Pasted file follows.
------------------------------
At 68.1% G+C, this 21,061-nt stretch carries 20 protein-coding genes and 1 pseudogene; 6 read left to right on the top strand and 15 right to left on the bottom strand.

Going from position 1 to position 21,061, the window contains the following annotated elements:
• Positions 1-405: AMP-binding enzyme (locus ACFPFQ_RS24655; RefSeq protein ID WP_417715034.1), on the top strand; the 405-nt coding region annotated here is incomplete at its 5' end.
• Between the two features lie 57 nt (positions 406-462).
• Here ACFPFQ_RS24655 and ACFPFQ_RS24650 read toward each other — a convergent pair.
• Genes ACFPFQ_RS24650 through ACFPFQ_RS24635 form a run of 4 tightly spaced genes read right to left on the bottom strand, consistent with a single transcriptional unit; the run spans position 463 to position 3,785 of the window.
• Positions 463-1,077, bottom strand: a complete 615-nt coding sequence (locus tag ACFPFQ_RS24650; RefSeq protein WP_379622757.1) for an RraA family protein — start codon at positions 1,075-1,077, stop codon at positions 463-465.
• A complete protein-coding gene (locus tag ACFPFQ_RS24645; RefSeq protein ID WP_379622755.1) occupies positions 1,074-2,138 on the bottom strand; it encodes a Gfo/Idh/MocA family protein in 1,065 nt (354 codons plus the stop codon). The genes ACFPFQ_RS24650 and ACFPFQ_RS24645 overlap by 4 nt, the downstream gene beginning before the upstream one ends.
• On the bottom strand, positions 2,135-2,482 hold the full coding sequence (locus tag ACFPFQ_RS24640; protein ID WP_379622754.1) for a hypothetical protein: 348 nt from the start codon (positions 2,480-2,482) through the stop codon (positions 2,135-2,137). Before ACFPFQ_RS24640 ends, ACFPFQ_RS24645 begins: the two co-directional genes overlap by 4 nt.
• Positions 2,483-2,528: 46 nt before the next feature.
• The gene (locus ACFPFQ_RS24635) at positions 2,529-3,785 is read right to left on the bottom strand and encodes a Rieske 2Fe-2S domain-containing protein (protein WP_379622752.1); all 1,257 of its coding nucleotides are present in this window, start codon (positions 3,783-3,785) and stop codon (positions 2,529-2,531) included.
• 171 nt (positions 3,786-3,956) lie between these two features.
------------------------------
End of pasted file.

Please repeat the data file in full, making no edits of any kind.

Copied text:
At 68.1% G+C, this 21,061-nt stretch carries 20 protein-coding genes and 1 pseudogene; 6 read left to right on the top strand and 15 right to left on the bottom strand.

Going from position 1 to position 21,061, the window contains the following annotated elements:
• Positions 1-405: AMP-binding enzyme (locus ACFPFQ_RS24655; RefSeq protein ID WP_417715034.1), on the top strand; the 405-nt coding region annotated here is incomplete at its 5' end.
• Between the two features lie 57 nt (positions 406-462).
• Here ACFPFQ_RS24655 and ACFPFQ_RS24650 read toward each other — a convergent pair.
• Genes ACFPFQ_RS24650 through ACFPFQ_RS24635 form a run of 4 tightly spaced genes read right to left on the bottom strand, consistent with a single transcriptional unit; the run spans position 463 to position 3,785 of the window.
• Positions 463-1,077, bottom strand: a complete 615-nt coding sequence (locus tag ACFPFQ_RS24650; RefSeq protein WP_379622757.1) for an RraA family protein — start codon at positions 1,075-1,077, stop codon at positions 463-465.
• A complete protein-coding gene (locus tag ACFPFQ_RS24645; RefSeq protein ID WP_379622755.1) occupies positions 1,074-2,138 on the bottom strand; it encodes a Gfo/Idh/MocA family protein in 1,065 nt (354 codons plus the stop codon). The genes ACFPFQ_RS24650 and ACFPFQ_RS24645 overlap by 4 nt, the downstream gene beginning before the upstream one ends.
• On the bottom strand, positions 2,135-2,482 hold the full coding sequence (locus tag ACFPFQ_RS24640; protein ID WP_379622754.1) for a hypothetical protein: 348 nt from the start codon (positions 2,480-2,482) through the stop codon (positions 2,135-2,137). Before ACFPFQ_RS24640 ends, ACFPFQ_RS24645 begins: the two co-directional genes overlap by 4 nt.
• Positions 2,483-2,528: 46 nt before the next feature.
• The gene (locus ACFPFQ_RS24635) at positions 2,529-3,785 is read right to left on the bottom strand and encodes a Rieske 2Fe-2S domain-containing protein (protein WP_379622752.1); all 1,257 of its coding nucleotides are present in this window, start codon (positions 3,783-3,785) and stop codon (positions 2,529-2,531) included.
• 171 nt (positions 3,786-3,956) lie between these two features.